VPC Flow Logs
You can use VPC Flow Logs to monitor traffic entering and leaving your Virtual Private Cloud. You can monitor VPC, a subnet, or an Elastic Network Interface (ENI), and relevant network traffic can be logged to CloudWatch Logs for storage and analysis. You can use a third-party application to consume the logs and deliver information to your management and analytical tools. VPC Flow Logs is most likely to show up in the AWS Certified Solutions Architect Associate Exam as well as the SysOps Administrator Associate Exams
In this example, I have launched an EC2 Instance running standard Amazon Linux AMI. The instance is launched in the Public Subnet of the default VPC and has the following ENI ID: eni-092fe904e7efeb7a3
Steps to Follow
- Navigate to the VPC Console in your Amazon Account
- Right-click on your VPC that you want to monitor and click Create Flow Log
- Click Set Up Permissions
- Go ahead and click Create a New IAM Role and type in a Role Name
- Click Allow in the bottom right-hand corner of the screen
- You will receive a ‘Success’ message on the screen
- You also need to create a CloudWatch Logs log group to which the flow logs will be published. In another browser tab, navigate to your AWS CloudWatch Console
- Click Create Log Group
- Type in a suitable name and Create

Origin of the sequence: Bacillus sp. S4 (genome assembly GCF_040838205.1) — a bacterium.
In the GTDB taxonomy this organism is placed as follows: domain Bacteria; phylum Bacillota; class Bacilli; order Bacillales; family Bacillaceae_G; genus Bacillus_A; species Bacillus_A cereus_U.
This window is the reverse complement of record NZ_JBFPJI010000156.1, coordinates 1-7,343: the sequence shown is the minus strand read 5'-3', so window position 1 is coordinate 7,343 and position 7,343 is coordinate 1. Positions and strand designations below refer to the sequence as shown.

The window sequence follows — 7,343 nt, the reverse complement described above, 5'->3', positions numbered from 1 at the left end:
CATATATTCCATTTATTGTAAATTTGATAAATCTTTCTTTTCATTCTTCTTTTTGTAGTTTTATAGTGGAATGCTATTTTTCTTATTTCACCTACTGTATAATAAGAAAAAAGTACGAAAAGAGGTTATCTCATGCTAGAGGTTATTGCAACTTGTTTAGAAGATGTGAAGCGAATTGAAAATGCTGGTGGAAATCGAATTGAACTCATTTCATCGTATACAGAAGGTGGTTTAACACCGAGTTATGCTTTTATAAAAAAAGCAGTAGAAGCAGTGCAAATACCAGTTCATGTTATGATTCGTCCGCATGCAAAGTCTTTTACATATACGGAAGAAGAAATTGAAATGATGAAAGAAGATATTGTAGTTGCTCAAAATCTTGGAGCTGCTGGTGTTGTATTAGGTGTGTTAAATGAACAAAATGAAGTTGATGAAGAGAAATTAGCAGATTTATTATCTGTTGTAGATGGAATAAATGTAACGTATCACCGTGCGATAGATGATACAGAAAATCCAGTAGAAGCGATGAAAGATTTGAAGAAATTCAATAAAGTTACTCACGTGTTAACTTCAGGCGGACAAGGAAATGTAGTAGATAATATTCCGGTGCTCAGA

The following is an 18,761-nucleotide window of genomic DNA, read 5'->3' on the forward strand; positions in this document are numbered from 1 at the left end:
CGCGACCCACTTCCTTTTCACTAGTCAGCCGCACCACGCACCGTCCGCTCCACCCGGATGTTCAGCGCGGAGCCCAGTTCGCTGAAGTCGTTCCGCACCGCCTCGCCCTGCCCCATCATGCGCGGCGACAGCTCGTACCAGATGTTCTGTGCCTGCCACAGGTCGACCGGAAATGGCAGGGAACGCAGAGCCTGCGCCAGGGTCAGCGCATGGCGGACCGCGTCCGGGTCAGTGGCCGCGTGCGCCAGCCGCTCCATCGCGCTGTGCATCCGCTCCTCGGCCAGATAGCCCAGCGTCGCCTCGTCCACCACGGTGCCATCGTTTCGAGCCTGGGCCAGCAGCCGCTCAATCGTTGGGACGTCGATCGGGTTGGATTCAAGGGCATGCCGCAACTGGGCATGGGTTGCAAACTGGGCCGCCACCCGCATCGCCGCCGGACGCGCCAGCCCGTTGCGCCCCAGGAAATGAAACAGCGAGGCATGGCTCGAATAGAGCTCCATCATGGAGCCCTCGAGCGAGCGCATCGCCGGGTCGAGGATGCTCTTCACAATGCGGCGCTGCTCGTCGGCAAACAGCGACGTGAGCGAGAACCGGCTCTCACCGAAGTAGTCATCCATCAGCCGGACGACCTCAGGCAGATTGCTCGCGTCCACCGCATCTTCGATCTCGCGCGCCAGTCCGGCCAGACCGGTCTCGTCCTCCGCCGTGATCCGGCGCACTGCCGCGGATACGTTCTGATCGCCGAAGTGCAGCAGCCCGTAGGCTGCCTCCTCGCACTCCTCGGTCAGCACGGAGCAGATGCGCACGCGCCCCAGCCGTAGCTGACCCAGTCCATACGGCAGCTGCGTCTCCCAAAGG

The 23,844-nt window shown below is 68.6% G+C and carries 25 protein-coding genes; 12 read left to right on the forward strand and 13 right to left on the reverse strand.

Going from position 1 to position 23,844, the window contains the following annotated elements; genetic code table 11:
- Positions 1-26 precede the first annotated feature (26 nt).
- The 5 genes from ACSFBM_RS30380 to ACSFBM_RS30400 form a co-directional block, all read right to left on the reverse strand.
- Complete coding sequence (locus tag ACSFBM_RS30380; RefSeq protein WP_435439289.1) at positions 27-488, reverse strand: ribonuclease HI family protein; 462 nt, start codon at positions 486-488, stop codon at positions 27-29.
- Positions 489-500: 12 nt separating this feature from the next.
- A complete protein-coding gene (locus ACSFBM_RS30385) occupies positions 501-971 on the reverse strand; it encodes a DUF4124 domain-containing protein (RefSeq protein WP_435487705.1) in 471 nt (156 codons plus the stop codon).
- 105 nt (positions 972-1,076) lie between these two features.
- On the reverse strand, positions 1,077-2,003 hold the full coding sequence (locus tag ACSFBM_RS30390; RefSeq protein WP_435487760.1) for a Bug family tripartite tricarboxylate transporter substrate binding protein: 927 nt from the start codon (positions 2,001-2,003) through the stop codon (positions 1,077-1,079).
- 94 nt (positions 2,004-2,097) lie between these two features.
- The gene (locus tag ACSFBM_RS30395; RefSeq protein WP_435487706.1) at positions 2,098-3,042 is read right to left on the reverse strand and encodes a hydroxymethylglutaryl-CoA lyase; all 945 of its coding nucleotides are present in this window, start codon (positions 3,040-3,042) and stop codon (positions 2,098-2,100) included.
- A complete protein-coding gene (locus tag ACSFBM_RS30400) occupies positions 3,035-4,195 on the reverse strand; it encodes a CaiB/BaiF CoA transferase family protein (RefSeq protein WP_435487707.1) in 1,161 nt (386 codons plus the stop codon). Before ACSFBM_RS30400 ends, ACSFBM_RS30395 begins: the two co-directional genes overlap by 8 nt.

- Navigate back to the previous browser tab with the VPC Flow Configuration
- Select the appropriate values as displayed below
- Click Create Flow Log
- New Flow Logs will appear in the Flow Logs tab of the VPC dashboard.
- The Flow Logs are saved to CloudWatch Logs. Navigate back to the AWS CloudWatch Console
- Click on the Log Group you create
- After about 10 minutes, you will note that your ENI on your EC2 Instance is reporting to the log
- Click on the ENI
- You will be presented with all incoming traffic to that ENI
You can then publish this log data to a third party app for further analysis. Flows are collected, processed, and stored in capture windows that are approximately 10 minutes long. The log group will be created and the first flow records will become visible in the console about ten minutes after you create the Flow Log. You can create up to two Flow Logs on one resource.
The Flow Logs will not include any of the following traffic:
- Traffic to Amazon DNS servers, including queries for private hosted zones.
- Windows license activation traffic for licenses provided by Amazon.
- Requests for instance metadata.
- DHCP requests or responses
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